Sunday, March 13, 2022

The painting is a failure, but it's been a great learning experience

As I mentioned in December of last year, I've actually done a watercolor painting for the first time in about 30 years. I made it a followup, or I guess I could say the next version, of the one about the exuberant tree foliage as shown in the December post. This new one is a failure as a picture but I learned a great deal from it; while I was doing it, I constantly told myself "It doesn't have to be realistic! Stop trying to remember what the scene looked like in reality and just express (as in Expressionism) the spirit of the scene."

So I did that, kind of. Mostly. The parts that I don't like, that caused the finished picture to be a failure as an image, were down to my attempts to make it "realistic." The parts where I stylized, invented, and allowed imagination to overpower memory, are the ones I learned from. So I'm not showing it here because it's too ugly, but I feel vindicated and content that I'm breaking out of the straitjacket of reproducing literal reality and jumping into actual Expressionism.

A few years ago I went to a Matisse retrospective and saw the sketches he made for the Large Reclining Nude:

Poster of Large Reclining Nude by Henri Matisse; you can buy a poster of it on Etsy. (As well as lots of other places, no doubt.) I was struck by the note (in the museum show) that said Matisse did 20 sketches for it until he finally got what he wanted. As I've mentioned before, simplicity isn't simple. Acheiving it requires work and discipline. So I have the next version of the trees and lake planned in my head, and I'll incorporate what I've learned. Plus I'll make every effort to move even further into freely stylized and expressive work.

Tuesday, December 28, 2021

Goodbye and Good Riddance to 2021

So it's the end of the year and a few days ago I actually took up watercolor painting again. It's been decades since I did a "serious" watercolor painting. Serious means actually using a half of one of those two full sheets of D'Arches cold pressed watercolor paper I bought over a year ago. In watercolor, the paper is your ally - you can achieve all kinds of cool effects by letting the paper help create textures and shapes.

My dentist has a wonderful painting in his office, by someone who used a full sheet - extravagant! - to depict the shore of a lake at dawn. The work shows total mastery of this challenging medium; the background and middleground are done "wet into wet," in which you give the pigment plenty of water and let it radiate outward or flow in a given direction. A good sheet of paper will stay just wet enough to let this happen but not allow it to just go everywhere. Of course you have to judge the wetness of the paper carefully and fill your brush accordingly. The foreground uses "dry brush," which, as the name implies, is lots of pigment with very little water. This gives an interesting texture which can be painted over with a thin wash or left as is.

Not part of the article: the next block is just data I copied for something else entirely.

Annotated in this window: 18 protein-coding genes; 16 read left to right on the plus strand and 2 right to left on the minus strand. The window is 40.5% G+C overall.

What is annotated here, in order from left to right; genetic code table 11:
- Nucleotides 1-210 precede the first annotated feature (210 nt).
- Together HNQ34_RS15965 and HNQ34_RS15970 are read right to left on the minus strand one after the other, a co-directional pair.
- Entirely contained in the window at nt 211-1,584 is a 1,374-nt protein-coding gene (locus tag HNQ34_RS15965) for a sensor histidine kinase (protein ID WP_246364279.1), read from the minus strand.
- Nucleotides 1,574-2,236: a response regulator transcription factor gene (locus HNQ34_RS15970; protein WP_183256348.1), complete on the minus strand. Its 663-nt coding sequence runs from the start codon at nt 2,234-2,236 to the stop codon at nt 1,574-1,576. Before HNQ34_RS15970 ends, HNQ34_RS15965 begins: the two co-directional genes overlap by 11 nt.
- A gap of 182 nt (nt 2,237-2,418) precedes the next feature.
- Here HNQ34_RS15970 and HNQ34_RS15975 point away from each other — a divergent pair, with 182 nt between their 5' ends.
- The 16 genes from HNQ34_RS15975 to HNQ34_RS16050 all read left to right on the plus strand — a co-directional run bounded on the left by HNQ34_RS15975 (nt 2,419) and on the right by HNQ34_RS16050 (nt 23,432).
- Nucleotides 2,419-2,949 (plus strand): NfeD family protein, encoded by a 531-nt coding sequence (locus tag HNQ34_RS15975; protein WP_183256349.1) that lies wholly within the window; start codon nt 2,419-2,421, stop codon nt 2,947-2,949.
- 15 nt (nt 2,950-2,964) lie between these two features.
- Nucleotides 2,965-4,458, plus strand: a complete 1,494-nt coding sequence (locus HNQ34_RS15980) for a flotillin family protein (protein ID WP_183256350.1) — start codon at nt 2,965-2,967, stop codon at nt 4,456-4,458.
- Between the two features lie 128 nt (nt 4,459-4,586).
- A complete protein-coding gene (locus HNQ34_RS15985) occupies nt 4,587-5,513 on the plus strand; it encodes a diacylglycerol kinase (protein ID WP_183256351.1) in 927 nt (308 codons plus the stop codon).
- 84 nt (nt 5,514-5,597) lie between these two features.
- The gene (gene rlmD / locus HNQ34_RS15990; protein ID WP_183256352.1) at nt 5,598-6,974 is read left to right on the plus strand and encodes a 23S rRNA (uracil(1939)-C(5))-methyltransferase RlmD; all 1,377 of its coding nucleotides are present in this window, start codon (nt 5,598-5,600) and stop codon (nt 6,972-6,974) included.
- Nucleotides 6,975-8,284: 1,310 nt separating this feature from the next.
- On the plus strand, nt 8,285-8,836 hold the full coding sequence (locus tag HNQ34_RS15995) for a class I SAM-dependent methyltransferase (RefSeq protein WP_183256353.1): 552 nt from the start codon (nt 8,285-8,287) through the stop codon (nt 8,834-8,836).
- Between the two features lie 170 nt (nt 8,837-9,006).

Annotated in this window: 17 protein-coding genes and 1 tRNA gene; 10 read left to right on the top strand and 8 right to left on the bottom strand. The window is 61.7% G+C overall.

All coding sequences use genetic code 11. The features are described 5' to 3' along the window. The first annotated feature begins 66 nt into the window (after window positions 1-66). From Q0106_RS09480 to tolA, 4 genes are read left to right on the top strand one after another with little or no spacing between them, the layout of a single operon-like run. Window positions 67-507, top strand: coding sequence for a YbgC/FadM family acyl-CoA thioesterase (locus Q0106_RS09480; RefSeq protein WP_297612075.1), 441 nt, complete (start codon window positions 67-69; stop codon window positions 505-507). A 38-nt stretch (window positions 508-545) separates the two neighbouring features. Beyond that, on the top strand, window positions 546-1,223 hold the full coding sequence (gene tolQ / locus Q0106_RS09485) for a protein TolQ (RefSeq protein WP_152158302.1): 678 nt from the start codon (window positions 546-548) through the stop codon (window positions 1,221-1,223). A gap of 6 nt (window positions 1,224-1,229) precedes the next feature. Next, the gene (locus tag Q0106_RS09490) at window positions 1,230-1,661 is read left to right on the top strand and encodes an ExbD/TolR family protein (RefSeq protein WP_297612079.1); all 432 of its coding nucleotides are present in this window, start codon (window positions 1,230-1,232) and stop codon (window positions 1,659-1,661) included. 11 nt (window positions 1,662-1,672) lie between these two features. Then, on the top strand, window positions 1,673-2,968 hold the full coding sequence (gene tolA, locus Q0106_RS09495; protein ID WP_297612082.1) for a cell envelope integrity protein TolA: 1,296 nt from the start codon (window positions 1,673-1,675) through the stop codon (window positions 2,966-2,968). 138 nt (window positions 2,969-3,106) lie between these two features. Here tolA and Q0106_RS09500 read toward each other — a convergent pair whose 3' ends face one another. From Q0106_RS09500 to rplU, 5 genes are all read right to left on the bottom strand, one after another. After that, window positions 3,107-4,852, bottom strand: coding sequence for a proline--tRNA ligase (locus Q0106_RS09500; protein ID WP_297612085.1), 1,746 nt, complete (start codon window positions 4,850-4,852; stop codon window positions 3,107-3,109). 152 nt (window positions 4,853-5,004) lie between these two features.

So of course I messed up the tree I started to paint right away and had to use my other ally, white tempera paint. Tempera mixed with watercolor is a medium known as gouache, and it makes the transparent watercolor opaque, at least partially. In other words, you can correct mistakes you can't correct in watercolor alone. Some painters would call this "cheating;" I say, "F u, see my April 14th post about Warhol et al."

And I was just looking at a Wayne Thiebaud work; apparently he just died, aged 101! Thiebaud did some of the juiciest paint handling I've ever seen; it's just luscious. Scroll down this article to see the picture "Pies,pies,pies" - you could almost reach into the painting and scoop up some of the whipped cream from the French silk. With a little extra tempera, I could do something similar. But then I also want to take advantage of the watercolor "wet into wet" method, to make the shadows on the trees look naturalistic but not "realistic." Because I'm still determined to turn myself into an Expressionist. More about that next year.

Some time ago I did a preliminary study for the painting I'm working on now; I used cheap, toothless paper and just kept splashing on watercolor and tempera. I thought it was just junk to be discarded but there were a couple things I liked about it so I kept it. Then I scanned a digital version of it and on looking at that I realized I had come close to acheiving what I wanted - an expression of the exuberance of nature, with the trees leaping towards the sky, the branches jostling each other as the wind blows through them, and the day lilies just flaunting themselves in their perfect orangeness. So the drawing part of the picture has to be subordinate to the colors; that's a departure for me. By the way, Happy New Year.

Wednesday, September 1, 2021

A Visual Thunderclap – Reflections on a Work by David Schab

The first sight of a truly great work of art is like the opening bars of the Star Wars theme – a kind of thunderclap for the soul. It puts all your senses on high alert and then draws them all together into a sensitized awareness that keeps you looking and sensing. That’s what I experienced when I recently saw David Schab’s “Glass of Water and Lemons.” I don’t want to over-analyze this painting, but it’s so good it deserves some detailed description.


The composition is so simple you might think doing it was easy; however, I know better. Simplicity is not easily achieved; you have to distill out the extraneous elements and emphasize the important features. The problem is choosing the right ones. I don’t think that can be learned; it comes from instinct.

Consider, for example, how the background elements are simply colorful geometric shapes, while the glass and the lemons focus our attention. The eye falls first on the glass with its faceted reflections and then travels up and down over the two lemons. By placing the most interesting textural elements slightly up and to the right, they create a dynamic tension that stimulates a visceral response, a subtle feeling of tightening in the gut and lifting in the heart.